1. Nets for Cowley's Dodecarhombus
This Demonstration shows that Cowley's net can be folded into a nonconvex solid with nonplanar faces.[more]
In [1, pp. 2–3, 3], it was shown that Cowley's dodecarhombus net did not consist of golden rhombuses nor of rhombuses of rhombic dodecahedron, so it cannot be folded into a convex polyhedron. But if we consider Cowley's rhombuses as hinged equilateral triangles, his net can be folded into a nonconvex polyhedron. So in this case, rhombuses are a kind of skeleton in the sense of [4, p. 282], although not all dihedral angles are congruent.[less]
According to [6, 7] the shape appears in a 1752 book by John Lodge Cowley, labeled as the dodecarhombus  and is named after Stanko Bilinski, who rediscovered it in 1960. But the rhombuses of Cowley are 60° degree , so the previous statement is not true.
 "Rombski Poliedri." (Dec 3, 2018) www.logika.si/revija/Stare-revije/revija15-5.pdf.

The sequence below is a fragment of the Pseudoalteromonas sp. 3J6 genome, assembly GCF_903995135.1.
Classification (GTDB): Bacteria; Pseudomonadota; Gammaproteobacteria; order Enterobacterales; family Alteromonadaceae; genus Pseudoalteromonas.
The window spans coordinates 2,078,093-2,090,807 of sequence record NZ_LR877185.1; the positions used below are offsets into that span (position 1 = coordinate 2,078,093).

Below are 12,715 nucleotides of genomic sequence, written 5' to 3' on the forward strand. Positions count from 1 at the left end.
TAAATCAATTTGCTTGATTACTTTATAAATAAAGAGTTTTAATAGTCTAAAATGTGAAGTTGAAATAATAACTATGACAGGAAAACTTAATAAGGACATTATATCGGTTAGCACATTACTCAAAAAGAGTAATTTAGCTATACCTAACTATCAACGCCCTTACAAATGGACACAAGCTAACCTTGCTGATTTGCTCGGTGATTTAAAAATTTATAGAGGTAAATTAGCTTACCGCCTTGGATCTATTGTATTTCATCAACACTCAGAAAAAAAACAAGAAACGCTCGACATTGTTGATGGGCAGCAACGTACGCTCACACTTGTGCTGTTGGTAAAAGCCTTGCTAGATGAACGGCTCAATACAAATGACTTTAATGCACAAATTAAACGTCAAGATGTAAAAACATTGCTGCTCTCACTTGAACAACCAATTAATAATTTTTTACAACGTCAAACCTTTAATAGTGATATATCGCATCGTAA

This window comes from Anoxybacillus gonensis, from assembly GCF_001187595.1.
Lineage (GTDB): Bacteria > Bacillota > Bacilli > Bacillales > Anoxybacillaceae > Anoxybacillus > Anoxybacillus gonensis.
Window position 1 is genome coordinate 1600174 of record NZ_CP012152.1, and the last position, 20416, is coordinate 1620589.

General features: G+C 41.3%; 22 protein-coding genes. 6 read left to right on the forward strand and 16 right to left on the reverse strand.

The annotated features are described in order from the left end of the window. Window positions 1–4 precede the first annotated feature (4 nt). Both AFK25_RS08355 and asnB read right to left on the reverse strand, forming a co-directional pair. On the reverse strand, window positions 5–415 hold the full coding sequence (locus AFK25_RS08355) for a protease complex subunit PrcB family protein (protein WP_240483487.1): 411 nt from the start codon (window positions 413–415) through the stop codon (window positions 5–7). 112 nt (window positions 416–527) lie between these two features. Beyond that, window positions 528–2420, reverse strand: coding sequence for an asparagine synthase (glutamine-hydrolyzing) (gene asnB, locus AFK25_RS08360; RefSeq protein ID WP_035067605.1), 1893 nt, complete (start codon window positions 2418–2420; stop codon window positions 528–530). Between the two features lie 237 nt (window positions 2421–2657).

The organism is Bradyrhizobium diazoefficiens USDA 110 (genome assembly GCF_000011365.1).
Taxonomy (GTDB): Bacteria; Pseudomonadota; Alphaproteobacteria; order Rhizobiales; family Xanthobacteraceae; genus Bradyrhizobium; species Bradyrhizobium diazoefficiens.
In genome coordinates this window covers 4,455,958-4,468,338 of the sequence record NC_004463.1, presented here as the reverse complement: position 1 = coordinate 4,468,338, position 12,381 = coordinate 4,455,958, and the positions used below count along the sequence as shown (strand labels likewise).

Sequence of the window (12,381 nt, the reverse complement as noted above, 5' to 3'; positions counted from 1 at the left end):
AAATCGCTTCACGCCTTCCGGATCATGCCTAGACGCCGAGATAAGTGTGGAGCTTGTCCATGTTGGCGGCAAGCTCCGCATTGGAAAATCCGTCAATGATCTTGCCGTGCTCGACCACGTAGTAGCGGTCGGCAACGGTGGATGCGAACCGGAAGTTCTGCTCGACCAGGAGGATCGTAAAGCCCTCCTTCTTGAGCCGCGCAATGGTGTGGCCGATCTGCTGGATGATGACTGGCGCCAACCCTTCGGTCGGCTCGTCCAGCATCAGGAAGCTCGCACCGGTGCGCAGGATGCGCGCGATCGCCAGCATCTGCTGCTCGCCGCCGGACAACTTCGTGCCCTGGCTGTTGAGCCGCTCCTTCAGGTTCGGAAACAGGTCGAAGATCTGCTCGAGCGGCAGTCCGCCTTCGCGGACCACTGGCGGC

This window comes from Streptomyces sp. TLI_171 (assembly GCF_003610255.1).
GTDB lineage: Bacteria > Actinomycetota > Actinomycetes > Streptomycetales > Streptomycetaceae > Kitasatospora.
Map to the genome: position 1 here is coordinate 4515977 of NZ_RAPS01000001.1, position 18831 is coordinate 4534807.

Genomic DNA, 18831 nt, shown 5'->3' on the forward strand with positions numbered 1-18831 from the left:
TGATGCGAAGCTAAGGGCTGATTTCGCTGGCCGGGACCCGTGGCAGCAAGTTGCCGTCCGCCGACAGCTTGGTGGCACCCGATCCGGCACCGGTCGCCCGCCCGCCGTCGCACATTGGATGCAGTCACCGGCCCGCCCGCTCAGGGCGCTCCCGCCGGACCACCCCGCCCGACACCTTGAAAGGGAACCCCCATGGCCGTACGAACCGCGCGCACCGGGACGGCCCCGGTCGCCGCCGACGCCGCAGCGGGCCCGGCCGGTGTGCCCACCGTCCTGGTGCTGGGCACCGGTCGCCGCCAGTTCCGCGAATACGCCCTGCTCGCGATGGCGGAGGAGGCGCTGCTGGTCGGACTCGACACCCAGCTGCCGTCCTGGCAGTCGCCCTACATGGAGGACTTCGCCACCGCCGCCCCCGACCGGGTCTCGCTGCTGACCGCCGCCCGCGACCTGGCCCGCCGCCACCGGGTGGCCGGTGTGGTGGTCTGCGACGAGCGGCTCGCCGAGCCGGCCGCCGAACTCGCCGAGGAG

J. L. Cowley, Geometry Made Easy: A New and Methodical Explanation of the Elemnets [sic] of Geometry, London: Mechell, 1752.
 B. Grünbaum. "The Bilinski Dodecahedron, and Assorted Parallelohedra, Zonohedra, Monohedra, Isozonohedra and Otherhedra." (Dec 3, 2018) digital.lib.washington.edu/researchworks/bitstream/handle/1773/15593/Bilinski_dodecahedron.pdf.
 P. R. Cromwell, Polyhedra, New York: Cambridge University Press, 1997.
 M. Friedman, A History of Folding in Mathematics: Mathematizing the Margins, New York, NY: Springer Berlin Heidelberg, 2018.
 Wikipedia. "Bilinski Dodecahedron." (Jan 7, 2019) en.wikipedia.org/wiki/Bilinski_dodecahedron.
 G. Hart (2000), "A color-matching dissection of the rhombic enneacontahedron", Symmetry: Culture and Science, 11 (1–4): 183–199, http://www.georgehart.com/dissect-re/dissect-re.htm